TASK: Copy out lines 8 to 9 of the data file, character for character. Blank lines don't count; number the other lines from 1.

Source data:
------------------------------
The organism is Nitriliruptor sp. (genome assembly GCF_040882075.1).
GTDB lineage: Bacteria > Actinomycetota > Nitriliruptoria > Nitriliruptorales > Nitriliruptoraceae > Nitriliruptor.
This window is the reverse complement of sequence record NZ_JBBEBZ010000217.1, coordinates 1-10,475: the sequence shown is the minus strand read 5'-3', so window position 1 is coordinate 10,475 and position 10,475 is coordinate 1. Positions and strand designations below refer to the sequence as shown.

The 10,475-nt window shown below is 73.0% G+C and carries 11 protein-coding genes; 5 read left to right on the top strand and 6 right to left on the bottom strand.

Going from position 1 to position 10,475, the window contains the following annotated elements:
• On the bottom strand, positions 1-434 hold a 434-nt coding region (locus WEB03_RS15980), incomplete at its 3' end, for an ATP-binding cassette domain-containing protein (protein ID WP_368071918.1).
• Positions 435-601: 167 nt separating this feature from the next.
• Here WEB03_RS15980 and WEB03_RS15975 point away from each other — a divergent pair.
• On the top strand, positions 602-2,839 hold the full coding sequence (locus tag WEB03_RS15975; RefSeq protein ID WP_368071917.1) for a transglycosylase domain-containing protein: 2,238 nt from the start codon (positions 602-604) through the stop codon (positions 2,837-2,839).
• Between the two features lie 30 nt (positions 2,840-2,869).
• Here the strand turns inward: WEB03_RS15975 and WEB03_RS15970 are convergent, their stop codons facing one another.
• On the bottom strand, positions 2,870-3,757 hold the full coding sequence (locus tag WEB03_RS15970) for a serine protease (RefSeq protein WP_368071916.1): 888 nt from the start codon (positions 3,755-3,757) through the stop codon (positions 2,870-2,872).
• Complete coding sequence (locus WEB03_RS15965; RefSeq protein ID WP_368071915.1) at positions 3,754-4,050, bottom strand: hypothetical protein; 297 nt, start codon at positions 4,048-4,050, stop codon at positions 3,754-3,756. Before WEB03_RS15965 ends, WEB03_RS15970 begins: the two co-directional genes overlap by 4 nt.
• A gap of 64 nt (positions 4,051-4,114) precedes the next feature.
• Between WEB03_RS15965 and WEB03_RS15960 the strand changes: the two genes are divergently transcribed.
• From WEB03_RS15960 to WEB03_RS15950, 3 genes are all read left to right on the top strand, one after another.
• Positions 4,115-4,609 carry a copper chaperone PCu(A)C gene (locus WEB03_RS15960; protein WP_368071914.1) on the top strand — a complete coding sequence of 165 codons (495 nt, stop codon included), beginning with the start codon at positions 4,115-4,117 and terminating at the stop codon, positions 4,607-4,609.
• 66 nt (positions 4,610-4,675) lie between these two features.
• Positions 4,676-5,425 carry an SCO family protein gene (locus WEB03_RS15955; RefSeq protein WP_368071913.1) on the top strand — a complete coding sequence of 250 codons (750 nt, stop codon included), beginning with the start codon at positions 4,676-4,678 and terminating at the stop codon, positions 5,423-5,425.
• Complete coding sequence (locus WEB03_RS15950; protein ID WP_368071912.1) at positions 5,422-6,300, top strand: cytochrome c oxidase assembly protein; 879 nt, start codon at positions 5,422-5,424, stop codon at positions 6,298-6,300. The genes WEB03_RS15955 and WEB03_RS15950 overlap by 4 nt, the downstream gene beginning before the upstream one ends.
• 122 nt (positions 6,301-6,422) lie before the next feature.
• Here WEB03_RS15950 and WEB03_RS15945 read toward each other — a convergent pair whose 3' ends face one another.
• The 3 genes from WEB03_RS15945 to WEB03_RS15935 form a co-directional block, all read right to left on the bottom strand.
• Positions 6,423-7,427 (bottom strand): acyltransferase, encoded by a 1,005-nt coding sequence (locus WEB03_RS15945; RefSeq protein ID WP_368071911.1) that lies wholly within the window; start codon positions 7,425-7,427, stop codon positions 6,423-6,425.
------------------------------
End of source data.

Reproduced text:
• Here WEB03_RS15980 and WEB03_RS15975 point away from each other — a divergent pair.
• On the top strand, positions 602-2,839 hold the full coding sequence (locus tag WEB03_RS15975; RefSeq protein ID WP_368071917.1) for a transglycosylase domain-containing protein: 2,238 nt from the start codon (positions 602-604) through the stop codon (positions 2,837-2,839).